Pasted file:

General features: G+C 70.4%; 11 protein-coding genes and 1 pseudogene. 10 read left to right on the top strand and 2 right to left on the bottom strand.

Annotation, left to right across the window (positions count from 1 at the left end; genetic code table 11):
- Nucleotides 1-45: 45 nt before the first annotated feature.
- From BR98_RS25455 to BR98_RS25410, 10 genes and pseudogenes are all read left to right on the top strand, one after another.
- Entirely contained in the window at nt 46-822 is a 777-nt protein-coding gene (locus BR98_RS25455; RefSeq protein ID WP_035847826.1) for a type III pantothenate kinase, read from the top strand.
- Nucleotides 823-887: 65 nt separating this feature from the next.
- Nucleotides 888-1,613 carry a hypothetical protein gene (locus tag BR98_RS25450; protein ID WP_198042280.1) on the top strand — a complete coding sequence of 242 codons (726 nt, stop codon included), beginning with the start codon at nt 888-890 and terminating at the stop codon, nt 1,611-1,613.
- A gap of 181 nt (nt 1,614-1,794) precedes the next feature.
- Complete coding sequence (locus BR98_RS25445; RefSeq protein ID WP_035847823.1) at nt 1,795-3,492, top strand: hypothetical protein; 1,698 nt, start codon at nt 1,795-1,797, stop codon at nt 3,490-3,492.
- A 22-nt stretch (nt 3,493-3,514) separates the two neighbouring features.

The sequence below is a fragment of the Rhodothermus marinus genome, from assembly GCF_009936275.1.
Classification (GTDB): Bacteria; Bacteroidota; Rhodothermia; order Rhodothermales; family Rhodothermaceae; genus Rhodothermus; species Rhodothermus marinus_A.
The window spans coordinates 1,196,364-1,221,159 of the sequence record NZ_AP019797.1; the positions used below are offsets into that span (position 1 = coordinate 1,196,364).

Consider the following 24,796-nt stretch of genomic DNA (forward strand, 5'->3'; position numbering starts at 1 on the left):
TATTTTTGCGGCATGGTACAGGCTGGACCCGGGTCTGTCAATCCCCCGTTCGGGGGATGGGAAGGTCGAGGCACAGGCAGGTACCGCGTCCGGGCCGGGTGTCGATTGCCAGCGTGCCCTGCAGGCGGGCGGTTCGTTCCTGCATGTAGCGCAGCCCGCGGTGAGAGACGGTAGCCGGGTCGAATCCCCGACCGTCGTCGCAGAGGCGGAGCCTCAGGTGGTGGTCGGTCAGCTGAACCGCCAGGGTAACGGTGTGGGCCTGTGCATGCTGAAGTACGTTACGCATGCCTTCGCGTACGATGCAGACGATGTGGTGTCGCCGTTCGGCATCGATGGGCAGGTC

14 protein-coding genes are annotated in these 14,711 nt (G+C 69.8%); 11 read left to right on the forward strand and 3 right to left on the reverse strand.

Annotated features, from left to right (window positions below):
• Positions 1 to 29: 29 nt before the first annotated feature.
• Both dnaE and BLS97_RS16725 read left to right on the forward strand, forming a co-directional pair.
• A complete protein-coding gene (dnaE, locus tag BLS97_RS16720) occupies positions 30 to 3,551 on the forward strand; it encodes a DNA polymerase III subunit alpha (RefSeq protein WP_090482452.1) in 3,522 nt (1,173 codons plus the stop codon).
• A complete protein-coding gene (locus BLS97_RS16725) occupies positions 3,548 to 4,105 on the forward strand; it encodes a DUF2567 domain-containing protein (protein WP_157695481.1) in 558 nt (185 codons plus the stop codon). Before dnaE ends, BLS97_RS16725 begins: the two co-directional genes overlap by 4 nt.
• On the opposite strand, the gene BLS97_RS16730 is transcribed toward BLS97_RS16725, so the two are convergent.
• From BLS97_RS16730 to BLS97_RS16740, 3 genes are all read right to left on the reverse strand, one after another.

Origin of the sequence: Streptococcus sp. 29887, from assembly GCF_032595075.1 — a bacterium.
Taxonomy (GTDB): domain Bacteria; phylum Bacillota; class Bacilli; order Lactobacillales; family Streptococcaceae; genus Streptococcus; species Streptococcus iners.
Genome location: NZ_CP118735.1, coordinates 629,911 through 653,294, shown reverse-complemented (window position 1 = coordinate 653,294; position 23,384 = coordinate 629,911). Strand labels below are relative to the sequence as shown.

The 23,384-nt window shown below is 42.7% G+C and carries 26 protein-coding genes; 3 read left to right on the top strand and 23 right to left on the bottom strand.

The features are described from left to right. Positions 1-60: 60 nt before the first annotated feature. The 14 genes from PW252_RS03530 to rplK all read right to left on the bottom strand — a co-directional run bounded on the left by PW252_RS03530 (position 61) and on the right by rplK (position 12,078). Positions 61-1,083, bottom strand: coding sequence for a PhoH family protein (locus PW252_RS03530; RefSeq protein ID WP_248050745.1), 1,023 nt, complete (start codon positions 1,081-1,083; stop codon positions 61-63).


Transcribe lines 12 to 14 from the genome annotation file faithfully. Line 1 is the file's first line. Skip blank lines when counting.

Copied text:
Classification (GTDB): Bacteria; Bacteroidota; Rhodothermia; order Rhodothermales; family Rhodothermaceae; genus Rhodothermus; species Rhodothermus marinus_A.
The window spans coordinates 1,196,364-1,221,159 of the sequence record NZ_AP019797.1; the positions used below are offsets into that span (position 1 = coordinate 1,196,364).

Consider the following 24,796-nt stretch of genomic DNA (forward strand, 5'->3'; position numbering starts at 1 on the left):